Tuesday, April 09, 2013

Great Regulars: Director Alison O'Dornan said it did so

"on the basis that our title was actually bilingual and that the Cornish translation had been checked by an examiner for the Cornish Language Board, and also that the alphabet was the same as English so there were no extra characters needed". When this had no effect, she turned to social media for support.

"The great news is that Amazon have indeed backed down after the support that we have generated, and have now agreed to publish the Cornish title," said O'Dornan, who hailed it as a testament to the power of social media in "allowing a minnow such as ourselves to change the minds of a big company".

from Alison Flood: The Guardian: Amazon backs down over Cornish-language children's book


But despite [Otis] Chandler's reassurances, many readers and authors reacted negatively to the news. American writers' organisation the Authors' Guild called the acquisition a "truly devastating act of vertical integration" which meant that "Amazon's control of online bookselling approaches the insurmountable". Bestselling legal thriller author Scott Turow, president of the Guild, said it was "a textbook example of how modern internet monopolies can be built".

"The key is to eliminate or absorb competitors before they pose a serious threat," said Turow.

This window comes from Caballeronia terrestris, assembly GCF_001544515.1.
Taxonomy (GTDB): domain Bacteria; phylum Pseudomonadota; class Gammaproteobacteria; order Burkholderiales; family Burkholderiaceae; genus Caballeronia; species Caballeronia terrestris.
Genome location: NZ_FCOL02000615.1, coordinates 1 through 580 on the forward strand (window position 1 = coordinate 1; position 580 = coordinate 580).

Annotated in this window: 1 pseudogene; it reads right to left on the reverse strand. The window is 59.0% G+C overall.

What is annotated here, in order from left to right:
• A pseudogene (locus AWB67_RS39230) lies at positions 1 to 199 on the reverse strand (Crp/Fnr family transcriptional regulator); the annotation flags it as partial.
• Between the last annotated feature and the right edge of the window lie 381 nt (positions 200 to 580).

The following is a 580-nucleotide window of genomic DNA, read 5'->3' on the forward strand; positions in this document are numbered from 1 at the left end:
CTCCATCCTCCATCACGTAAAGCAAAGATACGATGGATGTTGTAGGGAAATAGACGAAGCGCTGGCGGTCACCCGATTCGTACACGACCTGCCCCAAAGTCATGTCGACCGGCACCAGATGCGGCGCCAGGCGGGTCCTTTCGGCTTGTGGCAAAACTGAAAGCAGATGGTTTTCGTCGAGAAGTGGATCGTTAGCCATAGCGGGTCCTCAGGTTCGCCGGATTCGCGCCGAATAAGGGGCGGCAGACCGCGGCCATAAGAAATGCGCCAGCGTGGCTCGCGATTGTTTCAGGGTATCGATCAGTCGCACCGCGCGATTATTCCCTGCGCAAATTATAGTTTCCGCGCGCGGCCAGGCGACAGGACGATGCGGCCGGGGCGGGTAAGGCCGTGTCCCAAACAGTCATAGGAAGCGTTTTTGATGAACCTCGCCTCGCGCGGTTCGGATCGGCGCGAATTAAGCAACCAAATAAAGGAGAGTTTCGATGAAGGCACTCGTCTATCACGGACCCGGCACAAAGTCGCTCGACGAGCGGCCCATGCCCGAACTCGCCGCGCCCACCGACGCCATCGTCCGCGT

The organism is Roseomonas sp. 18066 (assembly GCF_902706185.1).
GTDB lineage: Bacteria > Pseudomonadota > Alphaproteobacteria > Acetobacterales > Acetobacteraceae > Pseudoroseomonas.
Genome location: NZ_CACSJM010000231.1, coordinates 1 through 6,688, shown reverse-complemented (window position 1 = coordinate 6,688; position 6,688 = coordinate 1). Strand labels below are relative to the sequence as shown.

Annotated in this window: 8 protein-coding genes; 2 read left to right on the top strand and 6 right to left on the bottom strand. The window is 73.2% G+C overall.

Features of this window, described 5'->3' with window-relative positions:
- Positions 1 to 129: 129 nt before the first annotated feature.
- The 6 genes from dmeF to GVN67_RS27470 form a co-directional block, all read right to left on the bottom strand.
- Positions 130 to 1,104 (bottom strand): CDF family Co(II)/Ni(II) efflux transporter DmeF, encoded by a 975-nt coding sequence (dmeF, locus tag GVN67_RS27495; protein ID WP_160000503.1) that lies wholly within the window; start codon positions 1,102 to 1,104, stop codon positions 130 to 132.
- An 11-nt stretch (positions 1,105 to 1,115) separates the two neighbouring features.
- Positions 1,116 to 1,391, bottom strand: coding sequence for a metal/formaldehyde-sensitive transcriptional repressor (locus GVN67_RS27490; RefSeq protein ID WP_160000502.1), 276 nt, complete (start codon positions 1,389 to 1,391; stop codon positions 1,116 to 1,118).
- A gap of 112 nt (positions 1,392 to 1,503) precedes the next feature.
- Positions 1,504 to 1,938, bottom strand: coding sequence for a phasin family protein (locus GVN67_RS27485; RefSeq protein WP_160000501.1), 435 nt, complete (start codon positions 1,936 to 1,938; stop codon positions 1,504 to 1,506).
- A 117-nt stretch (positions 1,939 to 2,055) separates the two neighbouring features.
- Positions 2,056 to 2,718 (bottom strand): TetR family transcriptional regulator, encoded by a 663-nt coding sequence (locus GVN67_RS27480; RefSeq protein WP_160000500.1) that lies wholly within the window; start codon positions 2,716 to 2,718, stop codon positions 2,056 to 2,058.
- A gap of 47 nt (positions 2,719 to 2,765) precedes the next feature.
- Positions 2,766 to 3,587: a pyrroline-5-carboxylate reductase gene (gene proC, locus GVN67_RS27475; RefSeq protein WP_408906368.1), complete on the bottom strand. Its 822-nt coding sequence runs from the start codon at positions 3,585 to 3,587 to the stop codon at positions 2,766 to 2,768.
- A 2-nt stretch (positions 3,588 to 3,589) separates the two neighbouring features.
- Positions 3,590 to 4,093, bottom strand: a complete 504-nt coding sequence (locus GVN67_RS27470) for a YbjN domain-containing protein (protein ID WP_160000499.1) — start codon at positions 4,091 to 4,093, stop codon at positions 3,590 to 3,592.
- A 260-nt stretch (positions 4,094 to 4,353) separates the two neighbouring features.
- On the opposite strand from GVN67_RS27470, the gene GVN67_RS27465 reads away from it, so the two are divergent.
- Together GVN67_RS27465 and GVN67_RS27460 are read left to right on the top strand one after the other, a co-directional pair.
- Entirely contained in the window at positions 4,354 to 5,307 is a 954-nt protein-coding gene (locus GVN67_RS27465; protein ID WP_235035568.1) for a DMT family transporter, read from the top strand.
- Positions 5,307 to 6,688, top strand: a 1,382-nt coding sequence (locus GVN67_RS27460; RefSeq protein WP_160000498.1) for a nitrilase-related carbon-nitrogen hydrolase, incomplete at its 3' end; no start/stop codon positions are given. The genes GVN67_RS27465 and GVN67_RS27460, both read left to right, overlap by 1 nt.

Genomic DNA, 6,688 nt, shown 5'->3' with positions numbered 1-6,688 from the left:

from Alison Flood: The Guardian: Amazon purchase of Goodreads stuns book industry


They forget that the past was full of 'normal' everyday events, just like today, and a picture such as the one with the cat pawprints tends to remind everybody that people who lived in the past were not much different than ourselves."

I think that's spot-on--those of us with cats know exactly how annoying/endearing it is to have a purring feline trying to climb onto our keyboards while we're working, and I just love the thought of a medieval scribe being equally irritated. If not more--at least we can just delete.

from Alison Flood: The Guardian: Cats leave their mark on centuries of books


JK Rowling's creation won 38% of kids' votes in a survey of 1,037 parents and their children, with Julia Donaldson's monster picking up 34%, and the Cat in the Hat 28%.

from Alison Flood: The Guardian: Harry Potter beats the Gruffalo in children's vote for best character


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